“In modern design, ornaments and decorations were abolished as mere gimmickry, but interior designers seem to be bringing them back”, the monarch stated before he started to read the second report: Design as a means of enticement! It may be a paradox, but the García style is regarded as an epitome of modern luxury. After all, it is the glamour of past epochs which the French designer Jacques García brings back to us in grand hotels and private residences. He plays masterfully with the style elements of different eras, his time travel into the past is deceptively authentic, giving preference to the 18th and 19th centuries. From early childhood, he has been a lover of castles and flea markets. His list of references contains names such as the Sultan of Brunei, the Tea Room Ladurée or the Hôtel Costes. One of the secrets of his success is the “lumière obscure”. García likes to design hotels in a way that makes men eager to seduce a woman! “The reconstructions are quite authentic”, Louis XIV thought when he looked at the hotels in 16th-century style, but the photographic path to the Hotel La Marmounia inspired him: it had captured the fragrance of Morocco! At the La Marmounia, Moorish architecture has been united with oriental opulence – majestic corridors, interior courtyards surrounded by columns, filigree stucco and mosaic floors; walls have been shifted to create alcoves and thus the “niches for retreat” which are popular in Morocco. Dim lighting and soft curtains enhance the revitalized mysticism.

Louis scrutinized his villa carefully: “No wonder that the birth rates are declining! No private rooms, too harsh lights, and no encouragement for pleasure in celebrating either! There is no doubt that the ancient times had more glamour and more soul, but should we simply imitate them? That cannot be the solution.” He turned once more to the magazine, and like an answer to his question, his eyes came to rest on the Andaz Hotel in Amsterdam. “Urban history, clothed in modern design!” is Marcel Wanders’ motto for the Andaz Hotel in Amsterdam. The Dutch designer’s unofficial objective was to combine creative fun with functionality and inspiring features. His design focuses on the Golden Age of the Netherlands, Delft ceramics, his own original designs such as the Big Ben clock, and, of course, surreal elements. Best example: the lobby. The carpet depicts astral constellations, the installation on the ceiling is a tribute to ancient models of astronomy, the oversized bells enveloping the chandeliers contribute a surrealistic touch. Lost in thought, the founder of baroque put down the magazine: “With deconstructivism, architecture seems to have found its epochal language, but an equally clear directive of style is still missing in interior design.”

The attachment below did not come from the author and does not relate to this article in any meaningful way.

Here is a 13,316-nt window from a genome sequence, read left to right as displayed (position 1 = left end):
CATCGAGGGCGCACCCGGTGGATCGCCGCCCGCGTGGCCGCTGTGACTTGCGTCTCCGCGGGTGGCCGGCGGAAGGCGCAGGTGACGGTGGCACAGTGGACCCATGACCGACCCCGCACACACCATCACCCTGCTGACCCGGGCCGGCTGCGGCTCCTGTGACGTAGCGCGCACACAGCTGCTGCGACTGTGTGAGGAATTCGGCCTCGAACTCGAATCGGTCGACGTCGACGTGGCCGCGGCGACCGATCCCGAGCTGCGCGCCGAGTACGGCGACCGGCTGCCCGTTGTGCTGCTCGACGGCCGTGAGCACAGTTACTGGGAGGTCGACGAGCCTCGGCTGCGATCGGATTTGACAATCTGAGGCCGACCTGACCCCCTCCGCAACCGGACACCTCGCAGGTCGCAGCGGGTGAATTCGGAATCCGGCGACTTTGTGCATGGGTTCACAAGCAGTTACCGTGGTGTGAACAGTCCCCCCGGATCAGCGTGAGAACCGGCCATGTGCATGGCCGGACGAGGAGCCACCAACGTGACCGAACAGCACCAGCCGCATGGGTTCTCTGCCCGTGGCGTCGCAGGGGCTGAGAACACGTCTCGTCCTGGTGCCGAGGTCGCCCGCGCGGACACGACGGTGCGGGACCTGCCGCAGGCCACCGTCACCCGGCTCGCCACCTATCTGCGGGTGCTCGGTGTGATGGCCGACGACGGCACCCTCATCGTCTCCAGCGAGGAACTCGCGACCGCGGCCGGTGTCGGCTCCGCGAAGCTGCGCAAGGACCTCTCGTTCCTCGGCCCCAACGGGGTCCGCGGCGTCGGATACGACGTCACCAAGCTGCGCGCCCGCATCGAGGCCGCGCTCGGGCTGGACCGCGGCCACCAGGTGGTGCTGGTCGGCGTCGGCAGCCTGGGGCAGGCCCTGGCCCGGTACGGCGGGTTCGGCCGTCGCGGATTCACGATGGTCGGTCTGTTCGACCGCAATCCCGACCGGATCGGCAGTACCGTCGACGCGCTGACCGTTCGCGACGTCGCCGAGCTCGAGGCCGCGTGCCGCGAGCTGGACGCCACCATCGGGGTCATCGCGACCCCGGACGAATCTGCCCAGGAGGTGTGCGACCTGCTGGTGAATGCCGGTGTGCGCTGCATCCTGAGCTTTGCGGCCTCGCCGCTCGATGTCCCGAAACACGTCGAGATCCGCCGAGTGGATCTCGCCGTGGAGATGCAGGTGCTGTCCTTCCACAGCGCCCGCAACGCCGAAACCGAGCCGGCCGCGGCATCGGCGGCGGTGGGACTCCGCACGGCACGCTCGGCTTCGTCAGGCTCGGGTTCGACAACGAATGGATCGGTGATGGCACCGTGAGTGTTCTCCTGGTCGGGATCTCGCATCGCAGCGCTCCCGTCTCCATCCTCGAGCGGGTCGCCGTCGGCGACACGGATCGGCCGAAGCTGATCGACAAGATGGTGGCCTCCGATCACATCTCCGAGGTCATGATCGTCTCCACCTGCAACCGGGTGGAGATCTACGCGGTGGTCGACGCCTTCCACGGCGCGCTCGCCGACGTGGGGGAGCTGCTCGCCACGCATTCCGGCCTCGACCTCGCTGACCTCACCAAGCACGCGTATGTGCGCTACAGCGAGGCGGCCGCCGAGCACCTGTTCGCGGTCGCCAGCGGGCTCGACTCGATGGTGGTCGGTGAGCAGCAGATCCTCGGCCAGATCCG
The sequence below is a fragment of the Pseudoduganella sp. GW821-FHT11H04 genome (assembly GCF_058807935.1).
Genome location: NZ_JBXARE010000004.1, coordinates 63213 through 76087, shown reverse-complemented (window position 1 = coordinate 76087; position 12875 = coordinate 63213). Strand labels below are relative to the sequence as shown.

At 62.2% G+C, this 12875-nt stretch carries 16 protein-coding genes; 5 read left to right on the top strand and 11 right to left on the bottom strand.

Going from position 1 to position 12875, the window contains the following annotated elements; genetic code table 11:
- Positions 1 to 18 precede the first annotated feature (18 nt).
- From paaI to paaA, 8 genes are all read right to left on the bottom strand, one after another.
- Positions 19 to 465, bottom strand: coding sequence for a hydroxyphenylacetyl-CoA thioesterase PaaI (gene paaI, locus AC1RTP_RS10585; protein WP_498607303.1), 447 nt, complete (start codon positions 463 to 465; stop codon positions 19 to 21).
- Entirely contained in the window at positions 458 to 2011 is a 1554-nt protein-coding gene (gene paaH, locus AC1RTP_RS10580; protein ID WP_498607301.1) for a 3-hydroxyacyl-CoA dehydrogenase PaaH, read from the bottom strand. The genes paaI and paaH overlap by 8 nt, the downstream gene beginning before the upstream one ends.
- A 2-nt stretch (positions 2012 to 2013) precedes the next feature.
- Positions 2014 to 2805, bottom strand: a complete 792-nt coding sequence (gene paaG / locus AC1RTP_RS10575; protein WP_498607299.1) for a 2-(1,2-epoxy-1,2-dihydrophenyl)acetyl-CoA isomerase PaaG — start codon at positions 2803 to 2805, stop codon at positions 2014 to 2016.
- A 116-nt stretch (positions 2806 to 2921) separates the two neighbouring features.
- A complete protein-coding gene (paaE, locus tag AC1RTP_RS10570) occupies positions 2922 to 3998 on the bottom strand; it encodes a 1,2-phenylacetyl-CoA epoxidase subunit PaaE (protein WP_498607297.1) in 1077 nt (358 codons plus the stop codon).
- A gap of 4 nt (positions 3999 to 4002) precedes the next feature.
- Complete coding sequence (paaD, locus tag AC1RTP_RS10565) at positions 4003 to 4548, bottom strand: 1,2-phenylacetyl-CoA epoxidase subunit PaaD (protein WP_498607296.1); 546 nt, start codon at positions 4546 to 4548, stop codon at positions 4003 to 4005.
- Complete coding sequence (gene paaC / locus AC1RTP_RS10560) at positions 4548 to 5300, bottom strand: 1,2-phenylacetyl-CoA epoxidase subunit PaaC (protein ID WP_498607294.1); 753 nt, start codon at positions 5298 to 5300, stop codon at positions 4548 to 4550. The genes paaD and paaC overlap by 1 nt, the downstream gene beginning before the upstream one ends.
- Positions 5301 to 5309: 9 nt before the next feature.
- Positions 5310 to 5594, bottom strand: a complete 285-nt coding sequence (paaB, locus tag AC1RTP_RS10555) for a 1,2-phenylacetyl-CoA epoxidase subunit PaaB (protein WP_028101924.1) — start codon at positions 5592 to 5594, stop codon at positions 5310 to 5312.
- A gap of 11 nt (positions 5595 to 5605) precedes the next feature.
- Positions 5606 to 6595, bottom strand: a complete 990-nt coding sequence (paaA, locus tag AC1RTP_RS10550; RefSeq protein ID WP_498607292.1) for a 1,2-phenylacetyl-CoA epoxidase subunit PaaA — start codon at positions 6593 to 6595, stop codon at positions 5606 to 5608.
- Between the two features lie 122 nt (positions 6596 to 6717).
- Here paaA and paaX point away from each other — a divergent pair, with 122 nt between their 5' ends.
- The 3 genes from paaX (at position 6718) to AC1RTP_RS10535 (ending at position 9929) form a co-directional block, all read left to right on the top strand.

Walter Gropius was quite surprised when he entered the Villa Tugendhat three months later. The king was sitting at the table with a huge sketch plan in front of him and collages from all epochs of architecture on the walls. “There are definitely some hopeful talents – they may come good with further polishing! I have already founded the Académie de Peinture 2.0”, he announced to his friend in answer to his questioning look. “Let us build a new Versailles, to secure a place in architecture for glamour and glitter forever!” With a sigh, Walter sank into the Wassily chair, on whose backrest floral sample cards had been accumulated.

“With deconstructivism, architecture seems to have found its epochal language …”

Text: Rahel Willhardt, rahelw@visvisio.com
Photos: wikipedia.org, Zaha Hadid Architects, London, Lisa Ricciotti, Christoph Langhof,
Xavier Senosiain, Hotel La Mamounia, Jacques Garcia, Hotel Andaz, Marcel Wanders